A Body of Love & Light
Poems by Abraham Menashe
In 2005, after three decades of a uniquely fulfilling career in humanistic photography, I gifted myself with a five-year sabbatical to court another mistress; her name, madam Poetry.
The sabbatical began when I placed an order for a dozen books whose titles contained “Light”. I did not know the authors or cared about how good the poems were—I just wanted to start the pilgrimage.
In response to a world overshadowed by distressing news, I replaced my daily exposure to it by reading the offerings of poets. I sat at a table facing floor-to-ceiling windows that bathed me with light at a nearby Whole Foods Market, and communed with Kim Adonizio, Yehuda Amichai, Wendell Berry, Sujata Bhatt, Elizabeth Bishop, Elizabeth Barrett Browning, Lucille Clifton, John of the Cross, Lorna Crozier, Emily Dickinson, Jack Gilbert, Louise Gluck, Hafez, Tony Hoagland, Kabir, Ono No Komachi, Dorianne Laux, Thomas Lux, Pablo Neruda, Naomi Shihab Nye, Alicia Ostriker, Rainer Maria Rilke, Rumi, Theodore Roethke, May Sarton, William Stafford, James Tate, Dylan Thomas, Derek Walcott, Walt Whitman, James Wright, and Wislawa Szymborska.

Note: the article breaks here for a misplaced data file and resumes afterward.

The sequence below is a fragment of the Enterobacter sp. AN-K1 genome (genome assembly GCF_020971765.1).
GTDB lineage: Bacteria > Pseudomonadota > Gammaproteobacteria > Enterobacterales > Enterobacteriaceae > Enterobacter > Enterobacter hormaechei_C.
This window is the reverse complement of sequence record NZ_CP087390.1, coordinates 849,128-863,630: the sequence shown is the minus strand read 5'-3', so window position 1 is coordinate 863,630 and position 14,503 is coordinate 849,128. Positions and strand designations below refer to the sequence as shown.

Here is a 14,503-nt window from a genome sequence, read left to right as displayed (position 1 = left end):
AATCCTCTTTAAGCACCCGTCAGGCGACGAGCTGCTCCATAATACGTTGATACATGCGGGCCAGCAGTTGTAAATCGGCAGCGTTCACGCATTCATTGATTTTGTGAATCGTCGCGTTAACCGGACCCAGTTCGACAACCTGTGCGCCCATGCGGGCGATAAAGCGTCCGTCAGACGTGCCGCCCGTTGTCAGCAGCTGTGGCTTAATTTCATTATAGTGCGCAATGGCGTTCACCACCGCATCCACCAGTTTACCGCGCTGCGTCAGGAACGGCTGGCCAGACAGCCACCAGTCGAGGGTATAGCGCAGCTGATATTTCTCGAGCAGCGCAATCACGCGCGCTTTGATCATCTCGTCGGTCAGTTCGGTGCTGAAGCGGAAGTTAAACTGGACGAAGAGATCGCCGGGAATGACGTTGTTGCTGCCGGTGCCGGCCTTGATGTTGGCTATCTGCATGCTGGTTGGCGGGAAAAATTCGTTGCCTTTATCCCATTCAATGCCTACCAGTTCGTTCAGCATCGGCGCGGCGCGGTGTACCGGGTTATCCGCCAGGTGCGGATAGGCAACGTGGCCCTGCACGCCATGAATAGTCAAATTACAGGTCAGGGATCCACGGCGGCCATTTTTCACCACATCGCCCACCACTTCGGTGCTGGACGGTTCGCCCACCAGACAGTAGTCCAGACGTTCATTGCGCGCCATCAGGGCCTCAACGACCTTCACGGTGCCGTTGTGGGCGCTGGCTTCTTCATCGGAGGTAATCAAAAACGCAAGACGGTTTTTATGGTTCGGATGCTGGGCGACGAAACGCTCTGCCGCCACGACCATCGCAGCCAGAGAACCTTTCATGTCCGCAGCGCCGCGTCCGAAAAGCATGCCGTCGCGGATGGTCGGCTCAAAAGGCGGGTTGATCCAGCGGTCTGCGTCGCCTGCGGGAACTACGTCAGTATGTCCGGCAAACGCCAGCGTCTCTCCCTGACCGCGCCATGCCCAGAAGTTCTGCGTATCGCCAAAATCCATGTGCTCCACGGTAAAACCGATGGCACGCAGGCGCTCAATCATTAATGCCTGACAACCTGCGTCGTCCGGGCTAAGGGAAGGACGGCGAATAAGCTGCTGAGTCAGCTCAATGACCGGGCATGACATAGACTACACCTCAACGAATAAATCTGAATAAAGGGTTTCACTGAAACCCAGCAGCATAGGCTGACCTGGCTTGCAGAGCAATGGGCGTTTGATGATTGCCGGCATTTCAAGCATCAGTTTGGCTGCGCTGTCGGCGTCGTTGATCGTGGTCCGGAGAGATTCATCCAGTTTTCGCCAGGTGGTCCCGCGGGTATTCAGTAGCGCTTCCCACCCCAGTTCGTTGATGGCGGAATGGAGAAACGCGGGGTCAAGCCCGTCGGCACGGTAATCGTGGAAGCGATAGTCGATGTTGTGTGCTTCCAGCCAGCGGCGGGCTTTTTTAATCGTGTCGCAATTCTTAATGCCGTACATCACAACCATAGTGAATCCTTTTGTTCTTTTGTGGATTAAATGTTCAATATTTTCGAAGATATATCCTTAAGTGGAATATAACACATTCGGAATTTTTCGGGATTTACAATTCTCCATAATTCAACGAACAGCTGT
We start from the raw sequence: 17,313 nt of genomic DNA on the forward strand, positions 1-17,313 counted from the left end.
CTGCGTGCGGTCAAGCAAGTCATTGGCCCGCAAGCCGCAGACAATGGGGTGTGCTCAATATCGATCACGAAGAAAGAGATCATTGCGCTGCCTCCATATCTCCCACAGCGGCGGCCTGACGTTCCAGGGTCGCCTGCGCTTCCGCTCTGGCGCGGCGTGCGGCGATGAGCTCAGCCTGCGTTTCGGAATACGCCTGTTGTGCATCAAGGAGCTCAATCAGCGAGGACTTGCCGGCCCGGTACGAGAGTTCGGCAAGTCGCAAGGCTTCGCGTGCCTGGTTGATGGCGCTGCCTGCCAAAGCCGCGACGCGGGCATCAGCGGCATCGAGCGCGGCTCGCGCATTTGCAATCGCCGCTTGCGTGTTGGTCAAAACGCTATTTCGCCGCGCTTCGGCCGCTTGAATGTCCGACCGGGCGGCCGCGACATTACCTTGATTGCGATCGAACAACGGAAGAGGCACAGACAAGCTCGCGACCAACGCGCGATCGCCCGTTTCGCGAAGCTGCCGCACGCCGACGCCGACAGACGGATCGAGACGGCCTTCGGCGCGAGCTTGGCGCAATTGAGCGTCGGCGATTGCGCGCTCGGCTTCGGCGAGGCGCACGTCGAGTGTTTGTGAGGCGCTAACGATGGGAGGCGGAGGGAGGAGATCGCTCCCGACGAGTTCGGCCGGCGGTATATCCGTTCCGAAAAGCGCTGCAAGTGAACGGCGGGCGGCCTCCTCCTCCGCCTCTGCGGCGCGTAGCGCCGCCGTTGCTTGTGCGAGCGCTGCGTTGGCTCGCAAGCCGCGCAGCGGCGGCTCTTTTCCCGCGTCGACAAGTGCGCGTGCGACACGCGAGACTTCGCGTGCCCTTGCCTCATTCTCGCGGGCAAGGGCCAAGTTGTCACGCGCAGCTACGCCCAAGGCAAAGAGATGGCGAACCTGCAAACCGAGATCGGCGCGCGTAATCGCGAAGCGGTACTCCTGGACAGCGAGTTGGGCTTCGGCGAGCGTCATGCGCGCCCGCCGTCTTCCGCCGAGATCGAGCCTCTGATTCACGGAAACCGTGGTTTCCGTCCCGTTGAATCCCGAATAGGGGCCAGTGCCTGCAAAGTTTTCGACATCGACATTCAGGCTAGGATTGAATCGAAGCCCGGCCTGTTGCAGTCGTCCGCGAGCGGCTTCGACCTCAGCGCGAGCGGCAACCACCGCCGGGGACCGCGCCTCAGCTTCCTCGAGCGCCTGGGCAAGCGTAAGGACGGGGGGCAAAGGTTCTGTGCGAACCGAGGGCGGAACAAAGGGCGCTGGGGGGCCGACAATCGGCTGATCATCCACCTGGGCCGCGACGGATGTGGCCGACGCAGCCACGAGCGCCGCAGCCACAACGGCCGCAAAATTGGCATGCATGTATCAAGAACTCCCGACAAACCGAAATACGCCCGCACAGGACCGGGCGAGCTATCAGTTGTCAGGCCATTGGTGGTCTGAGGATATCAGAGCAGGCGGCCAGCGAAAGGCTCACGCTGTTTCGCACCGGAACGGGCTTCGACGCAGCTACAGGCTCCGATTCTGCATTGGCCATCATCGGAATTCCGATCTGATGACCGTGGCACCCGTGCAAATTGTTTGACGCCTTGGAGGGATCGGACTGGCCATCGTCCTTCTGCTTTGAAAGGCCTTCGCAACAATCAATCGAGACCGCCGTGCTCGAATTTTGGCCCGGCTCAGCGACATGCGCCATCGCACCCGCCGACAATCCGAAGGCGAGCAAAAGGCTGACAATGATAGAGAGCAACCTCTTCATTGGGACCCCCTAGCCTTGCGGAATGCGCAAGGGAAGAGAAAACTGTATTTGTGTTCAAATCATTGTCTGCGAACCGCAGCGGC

In between readings, I penned rough drafts of my own.
In light of how brief our days are on this unrecognized Garden of Eden, along with the charge each of us is given for the miracle of being born, I pursued my work, limiting social engagements. Yet upon learning that the poet, Mary Oliver, who describes prayer as a “dipping of oneself towards the light“, was scheduled to speak at a nearby church, I was compelled to attend.
When M. Oliver’s talk ended, she sat behind a small table greeting visitors. I chose to be last on line to convey my gratitude. When my turn came, I started to utter “Your poems…”, when she unexpectedly stood up, peered into my eyes as if I was a long lost friend, raised her forefinger and placed it on my lips and whispered, “Say no more”. A transformative silence followed, then she seized my copy of House of Light, and inscribed it “For Abraham, my friend, Mary Oliver, Nov. 6, 2005.”
Growing up in Heliopolis—a rural suburb of Egypt, I was a boy full of mischief, yet my grandmother, Bella Sciamas, affectionately called me one of three nicknames in Arabic (depending on her mood): “my kidney”, “my soul”, or “my little poet”. In 2017, my sister Mary, was diagnosed with dementia. When I visited her, she turned to the nurse and asked, “Who is this man who knows about me?”. It struck me how God’s unpredictable eraser can, at any moment, rub out a lifetime of memories. This brief and poignant moment impelled me to immediately make my poems public.
So here, for you beloved grandmother, Nonna Bella, for recognizing the soul deep within my boyhood; and for you, Mary Oliver, my North Star, for being my gateway into poetry; and for you sister Mary, who unintentionally awakened me to share the scribbles that were inspired by the Light that escorted me since birth, I offer my unedited drafts of A Body of Love & Light.
New York City, December 2017